What’s an Emergency Information Tube and who needs one?

Emergency information tubes include maps, information about power sources, and more that responders need to know about evacuated properties. 

Photo of an emergency information tube with a label from AgSafe

Photo credit: AgSafe, used with permission

It’s been a year since B.C.’s atmospheric river event caused catastrophic flooding and landslides. So many have been hit hard by its effects. Lives have been changed. Employers are still rebuilding and being prepared is on their radar.

See Is your workplace prepared for an emergency? (WorkSafeBC) to determine whether your business needs to revisit and improve its emergency response plan.

One tip I saw recently was to use an “Emergency Information Tube.”

AgSafeBC, B.C.’s health and safety association for agriculture, recently started providing them to agricultural employers across the province. Each tube is made with PVC pipe supplied by the B.C. Cattlemen’s Association and marked with reflective decals from AgSafe.

The tube should be mounted securely near a primary entry point to the property. They can be left out in any situation where responders may need to attend, or when you have to evacuate your property.

The information you provide in the tube helps emergency responders entering evacuated properties respond to a situation more effectively. It can also save lives.

To find out more, I contacted Reg Steward, a provincial ranching safety consultant and superintendent of field operations for AgSafe. In the summer of 2017, during B.C.’s historic wildfires, Reg was the agricultural liaison in the Cariboo Regional District Emergency Operations Centre.

“It was very difficult for emergency responders to garner information about sites that they were working on,” Reg says. “And it was very difficult to contact people who had left their properties.”

For their own safety, emergency responders need to know the risks they face on an evacuated property. Says Reg: “They need to know where to find electrical shutoffs and water faucets and pump lines, gate locations, water locations, and the location of fuel and other materials that risk their personal safety. They need to know the weight limit of bridges before they cross with a heavy water truck.”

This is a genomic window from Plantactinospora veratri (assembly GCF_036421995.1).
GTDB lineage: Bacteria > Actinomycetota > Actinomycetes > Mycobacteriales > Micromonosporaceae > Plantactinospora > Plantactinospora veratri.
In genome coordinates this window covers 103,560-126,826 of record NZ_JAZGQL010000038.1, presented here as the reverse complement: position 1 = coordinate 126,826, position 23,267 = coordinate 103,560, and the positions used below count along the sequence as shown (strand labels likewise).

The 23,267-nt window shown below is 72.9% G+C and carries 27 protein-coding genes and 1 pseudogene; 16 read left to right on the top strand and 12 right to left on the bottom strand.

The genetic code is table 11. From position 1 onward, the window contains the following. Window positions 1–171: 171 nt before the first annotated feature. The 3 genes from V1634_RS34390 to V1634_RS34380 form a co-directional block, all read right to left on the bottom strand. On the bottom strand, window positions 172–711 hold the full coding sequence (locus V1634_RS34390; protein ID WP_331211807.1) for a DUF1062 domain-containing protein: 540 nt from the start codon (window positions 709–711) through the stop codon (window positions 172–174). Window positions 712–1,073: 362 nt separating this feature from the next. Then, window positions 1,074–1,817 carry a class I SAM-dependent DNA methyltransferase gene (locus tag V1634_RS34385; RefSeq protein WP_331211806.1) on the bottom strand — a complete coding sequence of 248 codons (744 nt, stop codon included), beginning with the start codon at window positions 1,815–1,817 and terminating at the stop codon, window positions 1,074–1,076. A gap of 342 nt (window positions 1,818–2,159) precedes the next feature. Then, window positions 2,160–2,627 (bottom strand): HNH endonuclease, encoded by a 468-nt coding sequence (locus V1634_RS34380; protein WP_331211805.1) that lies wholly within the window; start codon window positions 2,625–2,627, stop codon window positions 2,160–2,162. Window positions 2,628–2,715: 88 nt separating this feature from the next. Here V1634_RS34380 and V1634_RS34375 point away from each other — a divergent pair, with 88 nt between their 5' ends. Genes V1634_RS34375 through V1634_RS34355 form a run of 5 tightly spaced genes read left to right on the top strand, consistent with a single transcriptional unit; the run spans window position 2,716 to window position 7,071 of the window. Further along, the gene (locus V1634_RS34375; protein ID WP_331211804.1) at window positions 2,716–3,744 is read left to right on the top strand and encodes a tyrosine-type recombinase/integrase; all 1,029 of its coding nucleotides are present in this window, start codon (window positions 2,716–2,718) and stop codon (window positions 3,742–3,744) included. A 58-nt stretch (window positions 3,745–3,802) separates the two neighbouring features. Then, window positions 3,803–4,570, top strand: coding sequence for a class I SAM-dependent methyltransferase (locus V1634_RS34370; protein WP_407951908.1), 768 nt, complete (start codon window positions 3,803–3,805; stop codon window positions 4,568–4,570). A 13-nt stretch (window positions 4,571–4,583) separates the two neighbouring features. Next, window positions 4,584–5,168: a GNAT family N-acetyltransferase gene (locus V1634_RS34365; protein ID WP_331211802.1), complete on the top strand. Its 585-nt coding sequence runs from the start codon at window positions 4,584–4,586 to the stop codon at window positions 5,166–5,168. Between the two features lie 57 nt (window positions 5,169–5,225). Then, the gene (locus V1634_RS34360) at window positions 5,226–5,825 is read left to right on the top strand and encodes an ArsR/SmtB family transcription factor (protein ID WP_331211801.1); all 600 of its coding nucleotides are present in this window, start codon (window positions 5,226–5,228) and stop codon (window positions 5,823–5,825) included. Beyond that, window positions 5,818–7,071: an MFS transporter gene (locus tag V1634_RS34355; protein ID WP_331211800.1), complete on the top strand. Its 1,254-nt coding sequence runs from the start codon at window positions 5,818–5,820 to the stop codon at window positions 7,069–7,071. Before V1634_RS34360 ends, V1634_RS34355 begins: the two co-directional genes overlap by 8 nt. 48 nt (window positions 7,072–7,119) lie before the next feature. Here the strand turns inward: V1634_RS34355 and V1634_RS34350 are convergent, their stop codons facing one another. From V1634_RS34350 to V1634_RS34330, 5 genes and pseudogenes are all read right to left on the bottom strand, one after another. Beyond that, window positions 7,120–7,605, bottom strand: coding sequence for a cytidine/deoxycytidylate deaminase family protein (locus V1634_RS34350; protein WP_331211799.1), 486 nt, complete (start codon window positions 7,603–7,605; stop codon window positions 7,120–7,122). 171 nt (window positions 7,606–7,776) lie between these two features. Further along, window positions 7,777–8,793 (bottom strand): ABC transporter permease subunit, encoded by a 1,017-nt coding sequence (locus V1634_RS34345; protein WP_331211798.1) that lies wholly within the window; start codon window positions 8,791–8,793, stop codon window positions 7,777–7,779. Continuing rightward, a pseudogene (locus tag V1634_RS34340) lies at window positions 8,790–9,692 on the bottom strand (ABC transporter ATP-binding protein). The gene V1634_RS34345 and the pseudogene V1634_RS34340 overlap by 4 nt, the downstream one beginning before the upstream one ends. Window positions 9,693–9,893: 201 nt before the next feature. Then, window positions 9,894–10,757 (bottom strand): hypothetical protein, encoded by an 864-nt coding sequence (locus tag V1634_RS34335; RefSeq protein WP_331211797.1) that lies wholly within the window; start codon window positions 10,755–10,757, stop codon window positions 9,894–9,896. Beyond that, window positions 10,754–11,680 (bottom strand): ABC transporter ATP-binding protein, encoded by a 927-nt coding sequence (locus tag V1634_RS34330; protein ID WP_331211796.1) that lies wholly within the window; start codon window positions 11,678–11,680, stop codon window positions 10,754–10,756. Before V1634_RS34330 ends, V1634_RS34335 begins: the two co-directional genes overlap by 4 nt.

Providing contact information to responders

Emergency response crews also need contact information for people who evacuated properties. Reg says that once people evacuate their property, and all they have is a cellphone, it can be very hard to track that number down. The emergency tube information project, a joint effort by a number of agencies, has been a big help.

“We’ve been able to provide the tubes free of cost throughout the province,” Reg says. “People on properties appreciate them as a tool that helps them maintain the ability to be contacted. They also provide timely information to responders.”

Below are some examples of what to include in an emergency information tube. (See full details on AgSafeBC’s Emergency Planning Resources)

  • Your cell phone and alternative contact information.
  • A map of your property and a rough outline, location and names of buildings.
  • Overhead threats, power lines, and items that may fall under event condition.
  • Hazardous materials, including chemicals, stored flammables, and other materials that may pose a threat under event conditions or be explosive under extreme heat.

Farmers, ranchers, and growers can contact their AgSafe safety consultant or advisor if they have questions.

Thank you to Reg for speaking with me and telling me about this solution that can work for other industries, too.

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